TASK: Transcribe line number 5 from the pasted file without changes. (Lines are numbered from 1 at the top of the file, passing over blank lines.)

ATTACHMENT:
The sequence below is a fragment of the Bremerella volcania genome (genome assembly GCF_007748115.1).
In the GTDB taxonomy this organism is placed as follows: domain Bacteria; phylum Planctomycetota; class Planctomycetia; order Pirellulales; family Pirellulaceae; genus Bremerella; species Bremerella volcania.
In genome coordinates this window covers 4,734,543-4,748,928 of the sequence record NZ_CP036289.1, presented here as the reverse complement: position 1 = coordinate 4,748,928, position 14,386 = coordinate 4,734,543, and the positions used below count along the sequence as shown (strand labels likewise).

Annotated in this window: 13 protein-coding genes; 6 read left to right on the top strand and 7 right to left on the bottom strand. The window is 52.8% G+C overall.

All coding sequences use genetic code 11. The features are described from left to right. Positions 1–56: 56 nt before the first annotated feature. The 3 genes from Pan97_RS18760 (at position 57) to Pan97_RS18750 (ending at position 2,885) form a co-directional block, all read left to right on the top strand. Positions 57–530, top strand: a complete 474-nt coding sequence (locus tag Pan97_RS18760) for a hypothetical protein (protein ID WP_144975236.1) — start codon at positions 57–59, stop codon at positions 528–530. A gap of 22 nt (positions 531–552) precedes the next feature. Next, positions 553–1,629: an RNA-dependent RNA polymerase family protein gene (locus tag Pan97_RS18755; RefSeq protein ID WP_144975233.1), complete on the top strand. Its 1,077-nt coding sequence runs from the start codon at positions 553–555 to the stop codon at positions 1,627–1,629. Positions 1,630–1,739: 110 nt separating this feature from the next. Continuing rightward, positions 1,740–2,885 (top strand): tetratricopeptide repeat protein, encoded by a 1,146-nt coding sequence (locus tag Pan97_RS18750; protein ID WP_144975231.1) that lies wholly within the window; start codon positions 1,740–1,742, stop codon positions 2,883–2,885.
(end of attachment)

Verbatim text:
All coding sequences use genetic code 11. The features are described from left to right. Positions 1–56: 56 nt before the first annotated feature. The 3 genes from Pan97_RS18760 (at position 57) to Pan97_RS18750 (ending at position 2,885) form a co-directional block, all read left to right on the top strand. Positions 57–530, top strand: a complete 474-nt coding sequence (locus tag Pan97_RS18760) for a hypothetical protein (protein ID WP_144975236.1) — start codon at positions 57–59, stop codon at positions 528–530. A gap of 22 nt (positions 531–552) precedes the next feature. Next, positions 553–1,629: an RNA-dependent RNA polymerase family protein gene (locus tag Pan97_RS18755; RefSeq protein ID WP_144975233.1), complete on the top strand. Its 1,077-nt coding sequence runs from the start codon at positions 553–555 to the stop codon at positions 1,627–1,629. Positions 1,630–1,739: 110 nt separating this feature from the next. Continuing rightward, positions 1,740–2,885 (top strand): tetratricopeptide repeat protein, encoded by a 1,146-nt coding sequence (locus tag Pan97_RS18750; protein ID WP_144975231.1) that lies wholly within the window; start codon positions 1,740–1,742, stop codon positions 2,883–2,885.